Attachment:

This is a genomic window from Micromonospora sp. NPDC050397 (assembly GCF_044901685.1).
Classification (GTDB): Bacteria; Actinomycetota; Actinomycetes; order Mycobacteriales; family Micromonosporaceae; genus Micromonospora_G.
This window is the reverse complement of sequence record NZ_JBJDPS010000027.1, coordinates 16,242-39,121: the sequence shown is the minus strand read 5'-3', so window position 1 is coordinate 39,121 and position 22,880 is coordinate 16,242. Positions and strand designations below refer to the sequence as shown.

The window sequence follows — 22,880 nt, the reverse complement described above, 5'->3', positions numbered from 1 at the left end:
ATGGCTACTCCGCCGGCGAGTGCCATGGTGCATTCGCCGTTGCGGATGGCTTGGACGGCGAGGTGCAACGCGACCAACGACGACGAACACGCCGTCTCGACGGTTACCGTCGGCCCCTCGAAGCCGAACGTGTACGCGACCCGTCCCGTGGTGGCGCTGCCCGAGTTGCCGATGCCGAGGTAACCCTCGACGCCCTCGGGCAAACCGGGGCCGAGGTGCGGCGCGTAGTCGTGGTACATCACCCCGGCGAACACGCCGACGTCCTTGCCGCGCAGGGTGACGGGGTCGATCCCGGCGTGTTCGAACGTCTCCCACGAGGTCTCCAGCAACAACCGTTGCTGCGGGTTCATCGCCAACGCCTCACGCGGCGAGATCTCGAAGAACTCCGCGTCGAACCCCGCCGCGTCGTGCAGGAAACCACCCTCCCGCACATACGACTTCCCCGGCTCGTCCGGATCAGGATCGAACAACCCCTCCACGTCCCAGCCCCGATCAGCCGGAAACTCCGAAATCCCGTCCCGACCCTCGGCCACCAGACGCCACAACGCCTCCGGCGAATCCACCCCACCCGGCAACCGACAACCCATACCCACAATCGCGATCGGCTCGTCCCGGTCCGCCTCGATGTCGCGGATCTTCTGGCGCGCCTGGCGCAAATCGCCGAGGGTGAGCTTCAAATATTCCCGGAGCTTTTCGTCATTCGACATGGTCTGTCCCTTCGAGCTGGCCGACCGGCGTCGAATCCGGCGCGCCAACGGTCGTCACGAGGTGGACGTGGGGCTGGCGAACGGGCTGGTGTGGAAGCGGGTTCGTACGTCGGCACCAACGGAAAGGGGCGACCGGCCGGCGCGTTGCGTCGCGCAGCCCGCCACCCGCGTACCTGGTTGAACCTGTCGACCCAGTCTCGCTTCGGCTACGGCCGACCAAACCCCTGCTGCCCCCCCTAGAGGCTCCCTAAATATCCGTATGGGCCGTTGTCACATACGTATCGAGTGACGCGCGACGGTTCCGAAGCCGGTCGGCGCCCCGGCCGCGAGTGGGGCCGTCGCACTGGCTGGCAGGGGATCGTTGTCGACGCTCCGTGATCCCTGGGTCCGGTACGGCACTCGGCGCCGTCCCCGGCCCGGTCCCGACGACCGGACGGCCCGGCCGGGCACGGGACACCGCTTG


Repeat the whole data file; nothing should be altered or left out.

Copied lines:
This is a genomic window from Micromonospora sp. NPDC050397 (assembly GCF_044901685.1).
Classification (GTDB): Bacteria; Actinomycetota; Actinomycetes; order Mycobacteriales; family Micromonosporaceae; genus Micromonospora_G.
This window is the reverse complement of sequence record NZ_JBJDPS010000027.1, coordinates 16,242-39,121: the sequence shown is the minus strand read 5'-3', so window position 1 is coordinate 39,121 and position 22,880 is coordinate 16,242. Positions and strand designations below refer to the sequence as shown.

The window sequence follows — 22,880 nt, the reverse complement described above, 5'->3', positions numbered from 1 at the left end:
ATGGCTACTCCGCCGGCGAGTGCCATGGTGCATTCGCCGTTGCGGATGGCTTGGACGGCGAGGTGCAACGCGACCAACGACGACGAACACGCCGTCTCGACGGTTACCGTCGGCCCCTCGAAGCCGAACGTGTACGCGACCCGTCCCGTGGTGGCGCTGCCCGAGTTGCCGATGCCGAGGTAACCCTCGACGCCCTCGGGCAAACCGGGGCCGAGGTGCGGCGCGTAGTCGTGGTACATCACCCCGGCGAACACGCCGACGTCCTTGCCGCGCAGGGTGACGGGGTCGATCCCGGCGTGTTCGAACGTCTCCCACGAGGTCTCCAGCAACAACCGTTGCTGCGGGTTCATCGCCAACGCCTCACGCGGCGAGATCTCGAAGAACTCCGCGTCGAACCCCGCCGCGTCGTGCAGGAAACCACCCTCCCGCACATACGACTTCCCCGGCTCGTCCGGATCAGGATCGAACAACCCCTCCACGTCCCAGCCCCGATCAGCCGGAAACTCCGAAATCCCGTCCCGACCCTCGGCCACCAGACGCCACAACGCCTCCGGCGAATCCACCCCACCCGGCAACCGACAACCCATACCCACAATCGCGATCGGCTCGTCCCGGTCCGCCTCGATGTCGCGGATCTTCTGGCGCGCCTGGCGCAAATCGCCGAGGGTGAGCTTCAAATATTCCCGGAGCTTTTCGTCATTCGACATGGTCTGTCCCTTCGAGCTGGCCGACCGGCGTCGAATCCGGCGCGCCAACGGTCGTCACGAGGTGGACGTGGGGCTGGCGAACGGGCTGGTGTGGAAGCGGGTTCGTACGTCGGCACCAACGGAAAGGGGCGACCGGCCGGCGCGTTGCGTCGCGCAGCCCGCCACCCGCGTACCTGGTTGAACCTGTCGACCCAGTCTCGCTTCGGCTACGGCCGACCAAACCCCTGCTGCCCCCCCTAGAGGCTCCCTAAATATCCGTATGGGCCGTTGTCACATACGTATCGAGTGACGCGCGACGGTTCCGAAGCCGGTCGGCGCCCCGGCCGCGAGTGGGGCCGTCGCACTGGCTGGCAGGGGATCGTTGTCGACGCTCCGTGATCCCTGGGTCCGGTACGGCACTCGGCGCCGTCCCCGGCCCGGTCCCGACGACCGGACGGCCCGGCCGGGCACGGGACACCGCTTG